WASHINGTON, DC, October 21, 2009 (ENS) – Secretary of the Interior Ken Salazar has asked Interior’s Inspector General to investigate a set of favorable conditions and low royalty rates that were offered to energy companies holding oil shale leases on January 15, 2009 – just five days before the end of the Bush administration.

Secretary Salazar told reporters on a teleconference Tuesday that the timing and circumstances of the previous administration’s modifications of existing research, development and demonstration leases, called lease addenda, merit additional review.

The Bush administration established an initial royalty rate of five percent to be paid by lessees to the government for commercial oil shale production, an action that Secretary Salazar has described as “premature.”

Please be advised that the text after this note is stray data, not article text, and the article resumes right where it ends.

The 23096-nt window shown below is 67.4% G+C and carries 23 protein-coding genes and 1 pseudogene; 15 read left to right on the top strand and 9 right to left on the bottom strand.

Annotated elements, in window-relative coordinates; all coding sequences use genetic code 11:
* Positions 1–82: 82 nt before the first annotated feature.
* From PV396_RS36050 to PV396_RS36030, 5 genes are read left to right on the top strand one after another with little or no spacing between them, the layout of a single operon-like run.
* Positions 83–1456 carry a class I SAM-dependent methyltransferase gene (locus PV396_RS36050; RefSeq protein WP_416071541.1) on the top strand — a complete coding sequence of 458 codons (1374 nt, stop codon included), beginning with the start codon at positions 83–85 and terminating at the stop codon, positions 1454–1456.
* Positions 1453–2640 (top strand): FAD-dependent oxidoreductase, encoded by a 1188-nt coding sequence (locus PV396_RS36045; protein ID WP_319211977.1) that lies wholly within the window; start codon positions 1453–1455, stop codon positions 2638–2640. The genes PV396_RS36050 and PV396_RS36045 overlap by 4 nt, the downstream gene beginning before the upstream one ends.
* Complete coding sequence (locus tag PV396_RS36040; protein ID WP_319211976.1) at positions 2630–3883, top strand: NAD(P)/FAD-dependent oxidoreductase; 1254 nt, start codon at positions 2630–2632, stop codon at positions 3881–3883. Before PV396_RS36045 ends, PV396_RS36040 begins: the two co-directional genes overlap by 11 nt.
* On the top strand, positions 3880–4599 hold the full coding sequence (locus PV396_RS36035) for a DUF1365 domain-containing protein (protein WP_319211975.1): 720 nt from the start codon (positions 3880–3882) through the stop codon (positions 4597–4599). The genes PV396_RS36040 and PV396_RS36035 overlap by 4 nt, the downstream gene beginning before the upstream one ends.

“Taxpayers deserve answers to serious questions about why these lease addenda were granted at the eleventh hour, under what circumstances, and at what potential expense to the federal treasury,” said Salazar. “We must reform our nation’s oil shale program and ensure that the American people have the promise of a fair return from their resources.”

Oil shale is a sedimentary rock that, when heated, releases petroleum-like liquids. More than 70 percent of American oil shale – including the thickest and richest deposits – lies on federal land, primarily in Colorado, Utah, and Wyoming.

The United States holds the world’s largest known concentration of oil shale. Nearly five times the proven oil reserves of Saudi Arabia underlies a surface area of 16,000 square miles, according to the Bureau of Land Management, BLM.